Kids will be kids, and sometimes that can lead to danger. Children may be prone to accidents, but it may be someone else’s responsibility to keep serious hazards out of their hands.
Hospitals see around 8,000 children every day for injuries suffered in a fall. While children are often no stranger to strategic falling from heights, it’s just one of many ways there could end up hurting themselves. If they experience an injury on someone else’s property, the owner of that property could be liable for damages if they didn’t do enough to protect curious kids.
Premises liability may look to the victim when assigning the blame for an accident, but that doesn’t always apply if your child is too young to understand the repercussions:
- Comprehension: Young children usually don’t understand the dangerous consequences of many of their actions, and the law doesn’t always expect that of them. Children may seek out things they find exciting, and possible dangers that come with things like climbing onto a roof don’t enter into it.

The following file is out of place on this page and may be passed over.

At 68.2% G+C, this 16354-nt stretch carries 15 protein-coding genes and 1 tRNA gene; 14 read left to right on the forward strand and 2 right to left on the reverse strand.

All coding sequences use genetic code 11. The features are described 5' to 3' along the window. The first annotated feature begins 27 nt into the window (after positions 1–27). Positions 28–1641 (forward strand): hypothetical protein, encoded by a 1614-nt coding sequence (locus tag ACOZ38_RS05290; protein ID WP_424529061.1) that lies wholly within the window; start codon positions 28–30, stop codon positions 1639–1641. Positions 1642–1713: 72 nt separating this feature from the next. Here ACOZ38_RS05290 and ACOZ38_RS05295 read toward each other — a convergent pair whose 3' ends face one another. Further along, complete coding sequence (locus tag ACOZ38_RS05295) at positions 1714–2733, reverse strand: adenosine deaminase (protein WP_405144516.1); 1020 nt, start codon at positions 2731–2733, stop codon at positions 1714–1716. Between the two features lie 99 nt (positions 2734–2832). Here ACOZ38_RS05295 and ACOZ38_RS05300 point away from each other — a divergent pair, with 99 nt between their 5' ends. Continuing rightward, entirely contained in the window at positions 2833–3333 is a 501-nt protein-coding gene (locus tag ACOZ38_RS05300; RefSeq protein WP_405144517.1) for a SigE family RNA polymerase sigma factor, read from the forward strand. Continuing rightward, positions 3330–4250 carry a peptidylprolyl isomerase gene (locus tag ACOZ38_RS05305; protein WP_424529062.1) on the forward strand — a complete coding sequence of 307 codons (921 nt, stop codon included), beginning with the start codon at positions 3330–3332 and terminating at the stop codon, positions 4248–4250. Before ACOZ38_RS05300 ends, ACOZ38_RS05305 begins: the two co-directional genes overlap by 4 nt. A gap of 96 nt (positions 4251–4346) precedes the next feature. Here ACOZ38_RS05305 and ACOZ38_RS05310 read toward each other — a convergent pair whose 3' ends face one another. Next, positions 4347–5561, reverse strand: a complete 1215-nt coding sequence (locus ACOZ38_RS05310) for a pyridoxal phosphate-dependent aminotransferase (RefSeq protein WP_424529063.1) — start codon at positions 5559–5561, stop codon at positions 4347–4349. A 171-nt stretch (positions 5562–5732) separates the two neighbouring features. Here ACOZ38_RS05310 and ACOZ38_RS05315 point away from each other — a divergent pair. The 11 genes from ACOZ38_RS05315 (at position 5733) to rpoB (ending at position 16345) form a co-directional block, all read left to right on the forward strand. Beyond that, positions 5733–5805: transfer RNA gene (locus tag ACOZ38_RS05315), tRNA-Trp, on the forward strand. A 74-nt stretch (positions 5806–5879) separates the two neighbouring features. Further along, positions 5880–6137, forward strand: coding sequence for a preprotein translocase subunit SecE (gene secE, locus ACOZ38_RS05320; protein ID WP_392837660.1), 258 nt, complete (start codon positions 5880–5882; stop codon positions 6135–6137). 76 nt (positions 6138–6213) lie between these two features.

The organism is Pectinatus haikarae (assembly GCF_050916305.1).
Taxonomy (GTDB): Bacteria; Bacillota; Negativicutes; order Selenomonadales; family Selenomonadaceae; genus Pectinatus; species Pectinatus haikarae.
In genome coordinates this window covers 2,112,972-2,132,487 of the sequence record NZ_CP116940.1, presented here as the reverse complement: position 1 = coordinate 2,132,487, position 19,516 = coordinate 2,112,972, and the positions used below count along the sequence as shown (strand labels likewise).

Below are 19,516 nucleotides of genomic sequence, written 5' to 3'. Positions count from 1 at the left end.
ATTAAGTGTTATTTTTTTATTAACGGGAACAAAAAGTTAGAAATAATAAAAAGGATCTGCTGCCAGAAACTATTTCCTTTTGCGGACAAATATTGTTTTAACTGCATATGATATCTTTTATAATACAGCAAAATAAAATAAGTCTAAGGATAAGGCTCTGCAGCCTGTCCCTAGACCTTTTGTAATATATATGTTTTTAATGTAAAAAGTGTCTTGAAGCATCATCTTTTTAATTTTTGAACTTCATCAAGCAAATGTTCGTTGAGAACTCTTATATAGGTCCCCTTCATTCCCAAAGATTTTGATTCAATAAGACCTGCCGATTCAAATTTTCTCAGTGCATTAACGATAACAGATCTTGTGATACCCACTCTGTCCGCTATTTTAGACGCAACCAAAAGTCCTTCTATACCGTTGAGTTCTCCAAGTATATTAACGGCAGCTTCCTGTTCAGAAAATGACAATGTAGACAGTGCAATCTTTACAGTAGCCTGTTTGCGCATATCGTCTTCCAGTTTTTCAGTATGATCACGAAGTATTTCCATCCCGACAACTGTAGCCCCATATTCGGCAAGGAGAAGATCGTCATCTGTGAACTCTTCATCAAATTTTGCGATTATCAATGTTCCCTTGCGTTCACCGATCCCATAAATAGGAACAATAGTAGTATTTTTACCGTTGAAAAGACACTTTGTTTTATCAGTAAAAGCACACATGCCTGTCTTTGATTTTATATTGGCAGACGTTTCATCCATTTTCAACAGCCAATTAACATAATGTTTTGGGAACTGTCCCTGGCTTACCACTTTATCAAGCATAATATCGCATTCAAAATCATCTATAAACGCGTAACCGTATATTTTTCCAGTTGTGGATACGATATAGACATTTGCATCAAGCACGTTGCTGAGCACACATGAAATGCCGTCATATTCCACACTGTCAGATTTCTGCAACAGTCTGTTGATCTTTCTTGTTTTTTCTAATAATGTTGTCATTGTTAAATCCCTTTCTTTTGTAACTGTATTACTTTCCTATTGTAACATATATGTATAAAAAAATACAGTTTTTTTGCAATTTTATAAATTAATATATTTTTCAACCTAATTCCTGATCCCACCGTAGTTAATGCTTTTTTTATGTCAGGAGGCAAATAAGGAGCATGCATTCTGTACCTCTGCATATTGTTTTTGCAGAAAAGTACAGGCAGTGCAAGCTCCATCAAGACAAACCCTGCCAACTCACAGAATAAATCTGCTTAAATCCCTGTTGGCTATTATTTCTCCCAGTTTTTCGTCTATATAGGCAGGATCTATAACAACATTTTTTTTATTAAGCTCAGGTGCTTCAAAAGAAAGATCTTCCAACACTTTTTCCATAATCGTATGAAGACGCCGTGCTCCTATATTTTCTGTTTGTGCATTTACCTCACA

- Prevention: If something that piqued your child’s interest enticed them to wander somewhere they shouldn’t have been, then the onus may fall on the owner to keep them out. The cool waves of a pool or the shiny glint of yard tools could be enough to tempt your child to crawl into an unwelcoming backyard.
- Obligation: Posting a sign isn’t likely going to be enough to dissuade a child, especially if they aren’t old enough to read. If there’s a hazard lying in wait in your backyard that has gone unrepaired, or they don’t properly safeguard an animal that looks friendly enough, then the owner of the property may be liable for your child’s injuries.
Children do their best to bounce back, but they can only be so resilient. Nursing a child back to health can be a difficult and expensive process, so make sure those liable for their injuries give you the help you need.